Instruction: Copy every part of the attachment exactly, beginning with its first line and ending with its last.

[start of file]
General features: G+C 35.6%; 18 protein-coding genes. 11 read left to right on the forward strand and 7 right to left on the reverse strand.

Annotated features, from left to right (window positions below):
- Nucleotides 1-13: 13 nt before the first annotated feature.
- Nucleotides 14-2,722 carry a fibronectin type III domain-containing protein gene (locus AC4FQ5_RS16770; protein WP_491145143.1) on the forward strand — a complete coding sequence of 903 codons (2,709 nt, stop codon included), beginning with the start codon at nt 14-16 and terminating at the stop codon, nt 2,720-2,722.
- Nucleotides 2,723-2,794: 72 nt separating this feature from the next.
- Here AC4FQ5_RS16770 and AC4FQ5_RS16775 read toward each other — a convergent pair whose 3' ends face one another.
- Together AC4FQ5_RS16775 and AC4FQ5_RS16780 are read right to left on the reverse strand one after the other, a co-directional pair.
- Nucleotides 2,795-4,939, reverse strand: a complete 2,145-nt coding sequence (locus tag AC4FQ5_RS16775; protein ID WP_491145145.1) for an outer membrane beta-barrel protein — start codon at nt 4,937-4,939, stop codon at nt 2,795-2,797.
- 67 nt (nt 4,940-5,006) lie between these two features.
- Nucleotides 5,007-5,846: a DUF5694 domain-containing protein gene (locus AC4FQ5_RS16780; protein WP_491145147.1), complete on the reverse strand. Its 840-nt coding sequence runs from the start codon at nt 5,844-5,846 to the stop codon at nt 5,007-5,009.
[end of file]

General features: G+C 35.6%; 18 protein-coding genes. 11 read left to right on the forward strand and 7 right to left on the reverse strand.

Annotated features, from left to right (window positions below):
- Nucleotides 1-13: 13 nt before the first annotated feature.
- Nucleotides 14-2,722 carry a fibronectin type III domain-containing protein gene (locus AC4FQ5_RS16770; protein WP_491145143.1) on the forward strand — a complete coding sequence of 903 codons (2,709 nt, stop codon included), beginning with the start codon at nt 14-16 and terminating at the stop codon, nt 2,720-2,722.
- Nucleotides 2,723-2,794: 72 nt separating this feature from the next.
- Here AC4FQ5_RS16770 and AC4FQ5_RS16775 read toward each other — a convergent pair whose 3' ends face one another.
- Together AC4FQ5_RS16775 and AC4FQ5_RS16780 are read right to left on the reverse strand one after the other, a co-directional pair.
- Nucleotides 2,795-4,939, reverse strand: a complete 2,145-nt coding sequence (locus tag AC4FQ5_RS16775; protein ID WP_491145145.1) for an outer membrane beta-barrel protein — start codon at nt 4,937-4,939, stop codon at nt 2,795-2,797.
- 67 nt (nt 4,940-5,006) lie between these two features.
- Nucleotides 5,007-5,846: a DUF5694 domain-containing protein gene (locus AC4FQ5_RS16780; protein WP_491145147.1), complete on the reverse strand. Its 840-nt coding sequence runs from the start codon at nt 5,844-5,846 to the stop codon at nt 5,007-5,009.